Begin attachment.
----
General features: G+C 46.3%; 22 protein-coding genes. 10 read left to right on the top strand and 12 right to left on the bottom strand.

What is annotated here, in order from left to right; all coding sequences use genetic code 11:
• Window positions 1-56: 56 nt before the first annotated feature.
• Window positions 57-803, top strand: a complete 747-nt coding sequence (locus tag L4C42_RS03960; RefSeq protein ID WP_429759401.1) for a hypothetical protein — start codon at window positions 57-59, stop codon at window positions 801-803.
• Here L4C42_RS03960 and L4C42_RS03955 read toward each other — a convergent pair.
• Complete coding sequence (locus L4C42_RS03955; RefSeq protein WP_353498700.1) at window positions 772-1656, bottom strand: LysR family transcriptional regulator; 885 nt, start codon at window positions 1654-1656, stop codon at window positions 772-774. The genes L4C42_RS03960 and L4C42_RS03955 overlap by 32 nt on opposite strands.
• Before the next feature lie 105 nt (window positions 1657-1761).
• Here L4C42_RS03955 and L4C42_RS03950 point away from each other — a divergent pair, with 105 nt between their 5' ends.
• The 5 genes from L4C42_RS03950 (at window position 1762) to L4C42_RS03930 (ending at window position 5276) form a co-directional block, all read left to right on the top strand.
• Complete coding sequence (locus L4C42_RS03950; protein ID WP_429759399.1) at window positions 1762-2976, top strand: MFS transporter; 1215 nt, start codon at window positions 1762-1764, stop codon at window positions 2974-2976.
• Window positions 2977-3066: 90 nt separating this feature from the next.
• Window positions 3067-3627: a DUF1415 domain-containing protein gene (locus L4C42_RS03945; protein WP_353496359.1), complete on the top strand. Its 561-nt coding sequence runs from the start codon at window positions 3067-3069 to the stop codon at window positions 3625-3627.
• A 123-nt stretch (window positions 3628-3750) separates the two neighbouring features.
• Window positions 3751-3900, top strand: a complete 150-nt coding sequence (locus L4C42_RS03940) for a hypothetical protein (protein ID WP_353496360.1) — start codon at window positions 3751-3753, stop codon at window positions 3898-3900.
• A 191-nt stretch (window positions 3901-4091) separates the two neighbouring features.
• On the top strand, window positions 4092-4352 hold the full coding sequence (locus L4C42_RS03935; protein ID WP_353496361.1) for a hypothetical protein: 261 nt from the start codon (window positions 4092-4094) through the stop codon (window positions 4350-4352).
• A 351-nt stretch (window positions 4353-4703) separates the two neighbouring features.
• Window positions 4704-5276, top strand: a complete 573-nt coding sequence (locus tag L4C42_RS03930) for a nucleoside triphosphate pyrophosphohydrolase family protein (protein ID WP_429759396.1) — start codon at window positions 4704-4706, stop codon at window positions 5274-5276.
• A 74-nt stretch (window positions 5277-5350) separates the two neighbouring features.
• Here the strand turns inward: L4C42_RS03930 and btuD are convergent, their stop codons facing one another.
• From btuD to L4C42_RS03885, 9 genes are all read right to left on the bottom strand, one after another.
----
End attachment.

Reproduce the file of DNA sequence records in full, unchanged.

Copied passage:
General features: G+C 46.3%; 22 protein-coding genes. 10 read left to right on the top strand and 12 right to left on the bottom strand.

What is annotated here, in order from left to right; all coding sequences use genetic code 11:
• Window positions 1-56: 56 nt before the first annotated feature.
• Window positions 57-803, top strand: a complete 747-nt coding sequence (locus tag L4C42_RS03960; RefSeq protein ID WP_429759401.1) for a hypothetical protein — start codon at window positions 57-59, stop codon at window positions 801-803.
• Here L4C42_RS03960 and L4C42_RS03955 read toward each other — a convergent pair.
• Complete coding sequence (locus L4C42_RS03955; RefSeq protein WP_353498700.1) at window positions 772-1656, bottom strand: LysR family transcriptional regulator; 885 nt, start codon at window positions 1654-1656, stop codon at window positions 772-774. The genes L4C42_RS03960 and L4C42_RS03955 overlap by 32 nt on opposite strands.
• Before the next feature lie 105 nt (window positions 1657-1761).
• Here L4C42_RS03955 and L4C42_RS03950 point away from each other — a divergent pair, with 105 nt between their 5' ends.
• The 5 genes from L4C42_RS03950 (at window position 1762) to L4C42_RS03930 (ending at window position 5276) form a co-directional block, all read left to right on the top strand.
• Complete coding sequence (locus L4C42_RS03950; protein ID WP_429759399.1) at window positions 1762-2976, top strand: MFS transporter; 1215 nt, start codon at window positions 1762-1764, stop codon at window positions 2974-2976.
• Window positions 2977-3066: 90 nt separating this feature from the next.
• Window positions 3067-3627: a DUF1415 domain-containing protein gene (locus L4C42_RS03945; protein WP_353496359.1), complete on the top strand. Its 561-nt coding sequence runs from the start codon at window positions 3067-3069 to the stop codon at window positions 3625-3627.
• A 123-nt stretch (window positions 3628-3750) separates the two neighbouring features.
• Window positions 3751-3900, top strand: a complete 150-nt coding sequence (locus L4C42_RS03940) for a hypothetical protein (protein ID WP_353496360.1) — start codon at window positions 3751-3753, stop codon at window positions 3898-3900.
• A 191-nt stretch (window positions 3901-4091) separates the two neighbouring features.
• On the top strand, window positions 4092-4352 hold the full coding sequence (locus L4C42_RS03935; protein ID WP_353496361.1) for a hypothetical protein: 261 nt from the start codon (window positions 4092-4094) through the stop codon (window positions 4350-4352).
• A 351-nt stretch (window positions 4353-4703) separates the two neighbouring features.
• Window positions 4704-5276, top strand: a complete 573-nt coding sequence (locus tag L4C42_RS03930) for a nucleoside triphosphate pyrophosphohydrolase family protein (protein ID WP_429759396.1) — start codon at window positions 4704-4706, stop codon at window positions 5274-5276.
• A 74-nt stretch (window positions 5277-5350) separates the two neighbouring features.
• Here the strand turns inward: L4C42_RS03930 and btuD are convergent, their stop codons facing one another.
• From btuD to L4C42_RS03885, 9 genes are all read right to left on the bottom strand, one after another.